2015 Ford Fiesta ST
MPG (as tested): 27 mpg city/35 mpg highway, 33 mpg combined.
0-60: 6.7 seconds
How Fast Is That? The most fun sort of fast there is.
How Much? The sporty ST starts at $22k. Nicely loaded for $24k.
As an automotive journalist, I’ve driven a lot of expensive sports cars. And I’m not kidding when I say that the $22,000 Ford Fiesta ST hatchback is one of the most fun production vehicles I’ve driven.
Here’s why. There’s a difference between cars that are fast and cars that feel fast. Like the Mazda Miata and Volkswagen GTI, Ford’s new Fiesta ST feels fast. In fact, the Fiesta ST (not to be confused with a normal Ford Fiesta. More on that, below) feels wicked fast. This car whips around turns and rockets out of corners with go-cart like precision. Its growling, torque-happy engine slingshots the hotrod. I’m not joking when I say that I repeatedly laughed out loud, giggling like a schoolgirl at the raw fun-production of this little hatchback.
Am I saying that this car is more fun to drive than a Porsche or a Corvette? Well, if you’re remotely law abiding, then, yes, this car is way more fun to take through the turns and to launch from stoplights.
Please let me explain.
When you’re reading 0-60 times in a magazine, crazy-fast sports cars sound fun. And, if you have access to a closed course race track, they are fun. But, if you don’t want to go to jail for doing 100 in a 65, then you quickly learn that 0-60 in three seconds goes, well, really fast. Then what do you do with your $100,000 car? I guess you valet it at the Country Club.
After years of driving the world’s fastest production cars, I’ve concluded that very few folks who buy those cars ever get to push them to their limits. Really push a car like that, and you’re likely to end up in a jail cell, or in a cemetery, depending on how long you get away with it.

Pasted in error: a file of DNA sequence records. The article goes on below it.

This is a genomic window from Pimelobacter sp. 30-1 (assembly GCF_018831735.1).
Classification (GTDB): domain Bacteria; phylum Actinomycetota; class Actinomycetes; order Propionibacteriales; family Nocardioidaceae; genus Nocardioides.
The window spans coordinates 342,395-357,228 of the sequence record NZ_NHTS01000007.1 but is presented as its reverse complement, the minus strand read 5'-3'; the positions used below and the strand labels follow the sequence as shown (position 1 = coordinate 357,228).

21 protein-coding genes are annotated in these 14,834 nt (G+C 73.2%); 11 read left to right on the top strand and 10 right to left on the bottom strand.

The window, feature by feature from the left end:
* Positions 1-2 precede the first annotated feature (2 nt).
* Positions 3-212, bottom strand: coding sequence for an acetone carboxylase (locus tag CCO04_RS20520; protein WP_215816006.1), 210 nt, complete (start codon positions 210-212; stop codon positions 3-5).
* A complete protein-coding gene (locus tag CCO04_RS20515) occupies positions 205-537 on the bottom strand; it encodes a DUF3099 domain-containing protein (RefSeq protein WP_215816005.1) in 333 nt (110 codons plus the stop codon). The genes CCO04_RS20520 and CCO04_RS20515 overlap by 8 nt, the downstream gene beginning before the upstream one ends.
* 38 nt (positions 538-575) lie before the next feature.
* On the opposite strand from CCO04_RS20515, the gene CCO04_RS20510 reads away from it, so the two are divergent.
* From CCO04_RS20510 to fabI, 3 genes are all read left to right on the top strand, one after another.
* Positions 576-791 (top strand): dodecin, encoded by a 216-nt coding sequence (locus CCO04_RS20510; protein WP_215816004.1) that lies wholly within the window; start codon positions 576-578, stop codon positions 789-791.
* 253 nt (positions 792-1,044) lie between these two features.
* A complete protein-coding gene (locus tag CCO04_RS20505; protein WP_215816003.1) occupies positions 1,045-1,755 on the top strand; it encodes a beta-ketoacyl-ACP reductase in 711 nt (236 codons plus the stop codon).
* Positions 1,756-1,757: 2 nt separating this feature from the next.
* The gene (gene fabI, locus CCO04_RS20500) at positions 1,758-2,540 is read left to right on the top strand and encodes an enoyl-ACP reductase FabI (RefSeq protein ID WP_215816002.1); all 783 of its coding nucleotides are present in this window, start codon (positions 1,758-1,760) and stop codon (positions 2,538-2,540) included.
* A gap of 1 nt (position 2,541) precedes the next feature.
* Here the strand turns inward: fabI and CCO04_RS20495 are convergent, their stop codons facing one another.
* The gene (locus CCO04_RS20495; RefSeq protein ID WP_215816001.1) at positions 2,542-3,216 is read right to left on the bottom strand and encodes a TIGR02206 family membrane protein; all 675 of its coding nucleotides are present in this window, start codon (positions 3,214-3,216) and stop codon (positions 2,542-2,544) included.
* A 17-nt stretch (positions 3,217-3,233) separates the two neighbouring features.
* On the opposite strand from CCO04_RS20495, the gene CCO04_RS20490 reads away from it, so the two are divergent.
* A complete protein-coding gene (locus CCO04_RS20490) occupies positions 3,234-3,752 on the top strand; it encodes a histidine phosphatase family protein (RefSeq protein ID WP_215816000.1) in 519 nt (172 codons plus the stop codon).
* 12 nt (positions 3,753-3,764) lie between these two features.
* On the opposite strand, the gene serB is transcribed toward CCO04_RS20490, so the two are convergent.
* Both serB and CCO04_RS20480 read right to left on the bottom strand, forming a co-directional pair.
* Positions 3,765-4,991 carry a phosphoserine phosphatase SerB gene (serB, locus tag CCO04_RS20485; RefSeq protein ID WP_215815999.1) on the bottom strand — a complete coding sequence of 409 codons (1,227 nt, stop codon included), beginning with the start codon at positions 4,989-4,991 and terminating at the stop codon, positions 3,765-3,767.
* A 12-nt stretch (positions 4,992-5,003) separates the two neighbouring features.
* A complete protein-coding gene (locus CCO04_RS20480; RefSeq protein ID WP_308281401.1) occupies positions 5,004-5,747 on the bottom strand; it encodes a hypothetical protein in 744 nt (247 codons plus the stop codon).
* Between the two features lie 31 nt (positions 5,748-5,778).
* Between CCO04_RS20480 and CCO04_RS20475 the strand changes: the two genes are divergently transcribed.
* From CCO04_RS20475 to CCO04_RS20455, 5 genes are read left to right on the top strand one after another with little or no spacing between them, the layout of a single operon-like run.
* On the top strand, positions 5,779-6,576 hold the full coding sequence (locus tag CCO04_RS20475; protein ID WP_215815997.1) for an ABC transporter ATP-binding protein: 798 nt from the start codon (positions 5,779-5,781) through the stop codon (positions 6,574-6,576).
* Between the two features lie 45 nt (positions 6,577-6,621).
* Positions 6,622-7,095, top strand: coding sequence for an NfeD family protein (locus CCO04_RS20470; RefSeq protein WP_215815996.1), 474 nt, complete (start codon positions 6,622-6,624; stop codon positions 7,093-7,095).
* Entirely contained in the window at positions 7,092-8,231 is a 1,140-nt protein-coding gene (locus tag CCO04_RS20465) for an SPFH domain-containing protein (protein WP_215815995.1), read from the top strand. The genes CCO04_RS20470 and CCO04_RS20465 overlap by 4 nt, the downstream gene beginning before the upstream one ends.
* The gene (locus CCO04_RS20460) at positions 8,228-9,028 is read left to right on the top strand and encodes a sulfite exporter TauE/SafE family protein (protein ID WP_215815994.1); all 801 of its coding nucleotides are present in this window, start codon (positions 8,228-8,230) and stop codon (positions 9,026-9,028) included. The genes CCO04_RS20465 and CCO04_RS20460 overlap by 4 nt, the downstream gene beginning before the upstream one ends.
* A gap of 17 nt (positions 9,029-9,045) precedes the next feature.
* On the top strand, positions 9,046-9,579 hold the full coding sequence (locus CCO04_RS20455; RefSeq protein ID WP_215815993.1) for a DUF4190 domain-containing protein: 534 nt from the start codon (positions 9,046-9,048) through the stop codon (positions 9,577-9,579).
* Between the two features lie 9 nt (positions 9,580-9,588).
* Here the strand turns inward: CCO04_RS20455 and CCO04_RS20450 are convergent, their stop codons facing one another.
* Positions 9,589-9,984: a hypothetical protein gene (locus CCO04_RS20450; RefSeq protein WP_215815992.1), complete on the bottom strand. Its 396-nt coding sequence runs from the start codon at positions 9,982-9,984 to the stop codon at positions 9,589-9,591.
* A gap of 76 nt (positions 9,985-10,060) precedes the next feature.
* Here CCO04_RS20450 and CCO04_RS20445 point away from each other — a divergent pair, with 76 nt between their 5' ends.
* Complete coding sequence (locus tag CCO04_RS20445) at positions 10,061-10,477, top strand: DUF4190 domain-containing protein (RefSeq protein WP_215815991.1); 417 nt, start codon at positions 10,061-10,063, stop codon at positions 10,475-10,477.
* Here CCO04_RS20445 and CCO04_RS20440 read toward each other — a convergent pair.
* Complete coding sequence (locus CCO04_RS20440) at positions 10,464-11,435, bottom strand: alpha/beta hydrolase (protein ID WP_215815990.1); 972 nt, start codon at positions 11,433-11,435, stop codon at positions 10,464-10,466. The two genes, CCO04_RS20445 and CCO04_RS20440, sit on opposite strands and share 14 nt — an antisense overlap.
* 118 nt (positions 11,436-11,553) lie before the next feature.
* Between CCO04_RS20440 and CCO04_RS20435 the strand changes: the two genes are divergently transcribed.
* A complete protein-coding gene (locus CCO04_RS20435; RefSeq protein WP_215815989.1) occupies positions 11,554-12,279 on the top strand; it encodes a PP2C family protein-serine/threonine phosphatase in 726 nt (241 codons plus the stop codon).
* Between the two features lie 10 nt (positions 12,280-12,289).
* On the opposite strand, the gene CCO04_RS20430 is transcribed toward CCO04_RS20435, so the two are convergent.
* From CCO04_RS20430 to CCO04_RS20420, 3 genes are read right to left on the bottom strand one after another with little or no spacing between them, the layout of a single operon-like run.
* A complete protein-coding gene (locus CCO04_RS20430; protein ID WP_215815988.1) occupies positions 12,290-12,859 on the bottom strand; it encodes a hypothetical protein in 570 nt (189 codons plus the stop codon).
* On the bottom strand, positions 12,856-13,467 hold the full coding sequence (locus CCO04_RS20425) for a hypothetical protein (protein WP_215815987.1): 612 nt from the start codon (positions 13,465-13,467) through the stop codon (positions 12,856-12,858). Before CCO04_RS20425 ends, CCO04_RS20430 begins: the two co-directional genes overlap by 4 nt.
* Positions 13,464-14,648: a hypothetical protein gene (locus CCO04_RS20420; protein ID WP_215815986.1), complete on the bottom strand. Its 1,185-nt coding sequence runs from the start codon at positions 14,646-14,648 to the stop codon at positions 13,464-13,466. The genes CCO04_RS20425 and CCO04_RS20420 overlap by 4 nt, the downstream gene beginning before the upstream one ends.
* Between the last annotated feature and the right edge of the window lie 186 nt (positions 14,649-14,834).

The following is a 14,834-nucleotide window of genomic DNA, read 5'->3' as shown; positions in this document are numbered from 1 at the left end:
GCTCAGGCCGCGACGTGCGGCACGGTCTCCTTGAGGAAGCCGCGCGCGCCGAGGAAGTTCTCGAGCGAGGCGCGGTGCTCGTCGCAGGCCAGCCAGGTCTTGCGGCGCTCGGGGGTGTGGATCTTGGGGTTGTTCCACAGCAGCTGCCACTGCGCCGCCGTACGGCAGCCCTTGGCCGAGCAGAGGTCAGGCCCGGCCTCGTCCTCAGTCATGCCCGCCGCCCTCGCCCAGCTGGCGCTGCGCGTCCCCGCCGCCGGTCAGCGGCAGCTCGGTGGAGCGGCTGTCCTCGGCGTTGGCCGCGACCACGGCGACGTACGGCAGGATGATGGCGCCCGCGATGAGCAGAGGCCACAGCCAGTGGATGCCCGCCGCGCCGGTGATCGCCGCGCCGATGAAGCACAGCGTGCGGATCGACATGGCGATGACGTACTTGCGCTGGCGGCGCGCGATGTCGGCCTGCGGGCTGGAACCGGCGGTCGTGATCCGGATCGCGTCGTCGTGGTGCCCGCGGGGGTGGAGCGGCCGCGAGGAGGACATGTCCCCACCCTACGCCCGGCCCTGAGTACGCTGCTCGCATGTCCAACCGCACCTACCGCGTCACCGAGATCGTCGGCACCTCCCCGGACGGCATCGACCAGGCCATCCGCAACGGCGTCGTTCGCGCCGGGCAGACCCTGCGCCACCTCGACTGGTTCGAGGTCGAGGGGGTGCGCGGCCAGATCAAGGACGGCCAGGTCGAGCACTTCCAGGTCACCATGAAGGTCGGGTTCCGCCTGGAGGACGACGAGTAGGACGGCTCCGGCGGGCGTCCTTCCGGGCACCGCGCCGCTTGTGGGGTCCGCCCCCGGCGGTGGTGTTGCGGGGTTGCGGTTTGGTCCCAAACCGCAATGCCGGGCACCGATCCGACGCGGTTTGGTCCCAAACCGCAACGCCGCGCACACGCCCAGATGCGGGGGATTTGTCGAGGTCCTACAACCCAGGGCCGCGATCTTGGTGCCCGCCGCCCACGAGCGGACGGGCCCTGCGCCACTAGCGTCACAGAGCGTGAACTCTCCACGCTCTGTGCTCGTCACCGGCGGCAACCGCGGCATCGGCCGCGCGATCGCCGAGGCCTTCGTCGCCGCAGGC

Additionally, the best of the fast cars make fast feel slow. Near my house is a twisty road with 21 hairpin turns. The posted speek limit is 25. You can whip through the hairpins at 50 in a Porsche 911, and you don’t feel like you’re going that fast. Until a motorcyle cop passes you going the other way. Then you are going fast—to the county jail.
Here is where pocket rockets rule. Whether its Mazda’s Miata or Volkswagen’s GTI (which birthed the pocket rocket genre in the early 1980’s), these little cars whip around turns and rocket from stops. Their lightweight bodies and tuned suspension handle like true budget cars. They can’t hit 60 in three seconds, though. And that’s great. As a result, pocket rockets feel from the driver and passenger seats, faster than the Porsche 911. Even though they’re slower to 60 than a Toyota Camry.
The Ford Fiesta ST gets 35 miles for every gallon on the highway, and it averaged 27 mpg during my city driving. Not bad for a car that’s more fun than a Porsche.
If you’re looking for genuine driving excitement and pleasure, there is no vehicle with greater fun-per-dollar than Ford’s pocket-rocket Fiesta ST. Don’t get me wrong. I do not recommend the sleepy, base model Fiesta. But, in the boredom of frumpy economy cars, the sport-tuned ST Fiesta is the life of the party.
If you’ve been considering a Mini Cooper or another sporty pocket rocket, do yourself a favor and test drive the Fiesta ST. It may save you about $10,000—and generate as many more smiles.
© 2014 John Dickerson and John Kehlenbeck, Horsepower Auto Reviews